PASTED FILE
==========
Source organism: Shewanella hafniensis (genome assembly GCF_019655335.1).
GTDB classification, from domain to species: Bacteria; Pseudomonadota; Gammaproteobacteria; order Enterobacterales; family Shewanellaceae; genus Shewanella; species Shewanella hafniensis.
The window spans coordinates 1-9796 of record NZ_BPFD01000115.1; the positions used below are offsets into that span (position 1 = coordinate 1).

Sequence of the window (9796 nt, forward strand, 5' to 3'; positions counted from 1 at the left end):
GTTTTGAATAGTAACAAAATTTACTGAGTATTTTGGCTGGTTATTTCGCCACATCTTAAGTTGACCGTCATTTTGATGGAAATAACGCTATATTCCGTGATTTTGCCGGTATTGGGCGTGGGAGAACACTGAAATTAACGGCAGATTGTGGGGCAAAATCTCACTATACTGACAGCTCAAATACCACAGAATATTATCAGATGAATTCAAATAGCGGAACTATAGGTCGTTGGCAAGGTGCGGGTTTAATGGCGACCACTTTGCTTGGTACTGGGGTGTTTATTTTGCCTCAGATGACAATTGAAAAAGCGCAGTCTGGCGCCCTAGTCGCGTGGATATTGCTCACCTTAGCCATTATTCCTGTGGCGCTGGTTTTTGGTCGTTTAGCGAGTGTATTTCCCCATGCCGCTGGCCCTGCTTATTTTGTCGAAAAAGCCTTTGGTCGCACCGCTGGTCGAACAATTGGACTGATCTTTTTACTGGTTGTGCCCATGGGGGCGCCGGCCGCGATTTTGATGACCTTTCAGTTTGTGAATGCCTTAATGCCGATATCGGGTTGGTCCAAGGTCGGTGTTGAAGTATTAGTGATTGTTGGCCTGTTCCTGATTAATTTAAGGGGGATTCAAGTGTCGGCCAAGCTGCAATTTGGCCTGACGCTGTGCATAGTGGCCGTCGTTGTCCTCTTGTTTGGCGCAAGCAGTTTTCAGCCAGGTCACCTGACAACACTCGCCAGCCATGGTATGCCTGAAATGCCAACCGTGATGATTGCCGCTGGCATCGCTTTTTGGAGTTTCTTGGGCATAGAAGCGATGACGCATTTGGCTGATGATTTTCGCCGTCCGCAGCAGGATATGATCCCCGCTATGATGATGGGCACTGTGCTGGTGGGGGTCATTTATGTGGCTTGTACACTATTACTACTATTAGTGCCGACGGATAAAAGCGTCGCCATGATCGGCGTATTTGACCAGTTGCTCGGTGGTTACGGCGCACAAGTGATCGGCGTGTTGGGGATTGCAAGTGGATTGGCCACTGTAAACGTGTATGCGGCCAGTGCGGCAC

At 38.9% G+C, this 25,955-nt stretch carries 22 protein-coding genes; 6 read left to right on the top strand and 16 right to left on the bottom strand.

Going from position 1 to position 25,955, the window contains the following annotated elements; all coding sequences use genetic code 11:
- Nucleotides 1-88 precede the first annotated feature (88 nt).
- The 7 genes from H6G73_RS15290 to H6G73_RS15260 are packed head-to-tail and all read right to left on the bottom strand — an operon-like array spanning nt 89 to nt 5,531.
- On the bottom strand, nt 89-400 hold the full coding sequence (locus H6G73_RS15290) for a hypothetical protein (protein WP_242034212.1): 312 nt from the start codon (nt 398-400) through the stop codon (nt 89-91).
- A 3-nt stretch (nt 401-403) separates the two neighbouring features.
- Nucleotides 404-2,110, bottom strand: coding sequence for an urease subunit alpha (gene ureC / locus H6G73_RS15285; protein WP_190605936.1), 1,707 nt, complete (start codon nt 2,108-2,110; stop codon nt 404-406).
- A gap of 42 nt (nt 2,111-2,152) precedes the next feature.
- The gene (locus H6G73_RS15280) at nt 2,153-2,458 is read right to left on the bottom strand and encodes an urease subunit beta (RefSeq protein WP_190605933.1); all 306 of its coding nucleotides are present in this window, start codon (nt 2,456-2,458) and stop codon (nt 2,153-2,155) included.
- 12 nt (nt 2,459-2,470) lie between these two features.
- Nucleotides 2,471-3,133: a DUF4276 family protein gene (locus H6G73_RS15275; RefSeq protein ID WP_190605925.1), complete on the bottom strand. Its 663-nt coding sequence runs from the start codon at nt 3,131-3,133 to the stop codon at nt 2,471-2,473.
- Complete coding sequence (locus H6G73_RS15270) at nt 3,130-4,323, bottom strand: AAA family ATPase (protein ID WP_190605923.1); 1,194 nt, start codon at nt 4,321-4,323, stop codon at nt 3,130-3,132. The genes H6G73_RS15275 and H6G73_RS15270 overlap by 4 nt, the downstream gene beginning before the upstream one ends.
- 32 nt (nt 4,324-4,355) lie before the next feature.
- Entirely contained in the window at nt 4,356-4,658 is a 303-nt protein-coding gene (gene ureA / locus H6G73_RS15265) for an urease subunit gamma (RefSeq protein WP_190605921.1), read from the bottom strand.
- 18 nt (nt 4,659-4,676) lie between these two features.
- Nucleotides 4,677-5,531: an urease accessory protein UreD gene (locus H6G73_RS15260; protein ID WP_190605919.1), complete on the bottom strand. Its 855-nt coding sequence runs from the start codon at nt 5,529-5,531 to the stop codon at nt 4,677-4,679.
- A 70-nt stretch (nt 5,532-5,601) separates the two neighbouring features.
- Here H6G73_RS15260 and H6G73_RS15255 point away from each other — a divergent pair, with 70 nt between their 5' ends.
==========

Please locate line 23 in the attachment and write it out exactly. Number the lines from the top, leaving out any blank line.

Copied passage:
- Here H6G73_RS15260 and H6G73_RS15255 point away from each other — a divergent pair, with 70 nt between their 5' ends.